The current Apple TV, a device where you buy and manage all your video content through the iTunes Store, is dead. But the next Apple TV, where media companies can produce apps to deliver their content to consumers, will be huge because it opens the marketplace back up to innovation again. I can’t predict if Hulu and Netflix will continue to ride the wave and hold their leading position, but I can guarantee that in an open market, someone will figure out a model that works for consumers. And Apple will be there waiting with the best devices for consumers to access that content.

Related GigaOM Pro Research: TV Apps Market to Hit $1.9 Billion by 2015

16 Responses to “Apple TV is Dead; Long Live Apple TV”

  1. The success will depend on the implementation.

    I would be objectionable to an interface that is the same as the iphone/ipad, mostly because it won’t work well on a TV – touch interface compared to a remote control interface.

    If, however, content providers were presented as “channels” where you could then select from their programming, that would probably work.

  2. I ignore my AppleTV for movies for the simple reason of picture quality. I can download 1080i and 1080p movies either from satellite or via the Web to my DirecTV HD-DVR. My AppleTV doesn’t offer that quality.

    For small screen devices, e.g., iPod Touch, iPad, iPhone, 720p is adequate.

    You did manage to ignore a whole class of entertainment media that was made into the giant that it is – by iTunes and the ability to schedule automatic downloads for viewing in the living room as comfortably and casually as anything from another source. Albeit limited to 720p. But, so are sports events in HD from Fox. :-]

    Podcasts on cooking, geekdom, technology, any topic you might conceive of – entertain my family for a dozen hours a week, more or less, via our AppleTV. Virtually all of them wouldn’t be there if we relied on TV in any form to offer them. And hunting through every scattered website, hardware device acceptable to each – simply wouldn’t be worth the trouble for us if it wasn’t for the plain and simple ease of iTunes subscription.

  3. What you neglected to speak about was the rental market for AppleTV owners. Through the iTunes store, most of us rent movies. Getting immediate access to movies for 3-5 dollars was the biggest benefit. I never once bought a movie from iTunes. Never will. I’ll just buy BluRay if I want to own it.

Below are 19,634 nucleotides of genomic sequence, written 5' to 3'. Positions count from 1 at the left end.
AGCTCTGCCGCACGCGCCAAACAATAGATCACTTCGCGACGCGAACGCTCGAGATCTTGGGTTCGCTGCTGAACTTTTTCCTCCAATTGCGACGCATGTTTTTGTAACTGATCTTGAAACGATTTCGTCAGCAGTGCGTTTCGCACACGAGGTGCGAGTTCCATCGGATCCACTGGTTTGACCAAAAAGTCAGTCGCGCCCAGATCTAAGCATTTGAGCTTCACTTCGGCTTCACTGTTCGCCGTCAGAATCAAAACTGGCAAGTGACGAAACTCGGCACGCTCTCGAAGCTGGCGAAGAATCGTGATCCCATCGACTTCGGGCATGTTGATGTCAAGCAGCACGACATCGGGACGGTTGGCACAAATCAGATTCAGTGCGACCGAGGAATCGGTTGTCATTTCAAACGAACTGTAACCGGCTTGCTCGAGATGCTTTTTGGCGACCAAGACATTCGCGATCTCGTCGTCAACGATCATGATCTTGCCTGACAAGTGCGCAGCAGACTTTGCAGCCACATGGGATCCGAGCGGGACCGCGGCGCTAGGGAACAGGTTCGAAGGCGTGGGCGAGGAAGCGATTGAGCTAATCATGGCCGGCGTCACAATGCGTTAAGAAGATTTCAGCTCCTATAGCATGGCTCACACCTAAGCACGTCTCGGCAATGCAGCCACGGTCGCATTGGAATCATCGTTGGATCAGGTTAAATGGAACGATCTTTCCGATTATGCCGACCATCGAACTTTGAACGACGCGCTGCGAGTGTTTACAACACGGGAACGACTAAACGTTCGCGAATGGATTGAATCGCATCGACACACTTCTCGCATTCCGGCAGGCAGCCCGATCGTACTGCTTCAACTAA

• True. I used subscription services to talk about streaming and didn’t mention rental as another non-ownership model. The larger point is still that ownership through the iTunes store is flailing and the app store approach opens up opportunities for consumers to decide which model works: rental, subscription, ownership, ad-supported, or something else.

      I also use the rental feature on Apple TV. It’s great. I’ve definitely rented more movies (10?) than I’ve purchased (1). If Apple would release statistics maybe we could confirm that you and I represent what “most of us” do with the Apple TV.

  4. 1. Apple recently filed for a patent to allow some sort of ad streaming in OS X. This MAY mean that an update to Apple TV (with OS X) may be ready to stream free TV.
    2. You have a very short range of vision for a journalist. Hulu and Netflix are not available outside of the US. They block foreign IPs. So does Pandora. I doubt Apple would ever make anything that only worked well in one market. That’s just dumb.

    • 1. iOS and OS X are pretty closely related. If Apple did develop this technology, then it would be easy to make it work on Macs, Apple TV, and iOS devices.
      2. I may be short-sighted, but Netflix is the world’s largest streaming movie and tv service and provides a good example to illustrate how the industry is moving towards streaming. I actually think that your point strengthens my argument. Apple would just let the app store market sort out regional issues.

      • Yeah having a structure in place to support regional content could work. For example, in the UK LoveFilm would fill the gap left by Netflix, and SeeSaw or iPlayer from the BBC would fill the gap left by no Hulu.

        If each country Apple wants to sell in does have similar services like these is unknown to me, but having an App set-up could go some way to solve that issue.

        Of course it could make it a little less appealing to those in other nations if a service on offer wasn’t available, as despite being from a third party, the end user will see it lacking a feature which is available elsewhere.

        But yeah, Apple TV needs to change – a ‘hobby’ isn’t something I would feel comfortable buying into.

  5. We’re still not ready to let go of owning discs to store movies. Unlike music where most of us no longer buy CDs, but get digital formats from MP3s and such, such is not the case with movies. I own blu-ray discs and really don’t want to have to buy another version for the iPad. Instead, I try to buy blu-ray discs that let me have a free copy of the digital version.

    • The disc is just a byproduct of convenience and the space required for full HD. It will go away just like it did for music when people have something that is convenient and will play on their TV.

      I also look for blu-rays with digital downloads, but lately I’ve been ripping the blu-ray itself.

      • I have never been able to figure out the marketing behind apple TV. I honestly don’t understand what an Apple TV (or iTV) is.
        What can it do that my macbook connected to my hdtv can’t do?
        In my perception the Apple TV only imposes restrictions.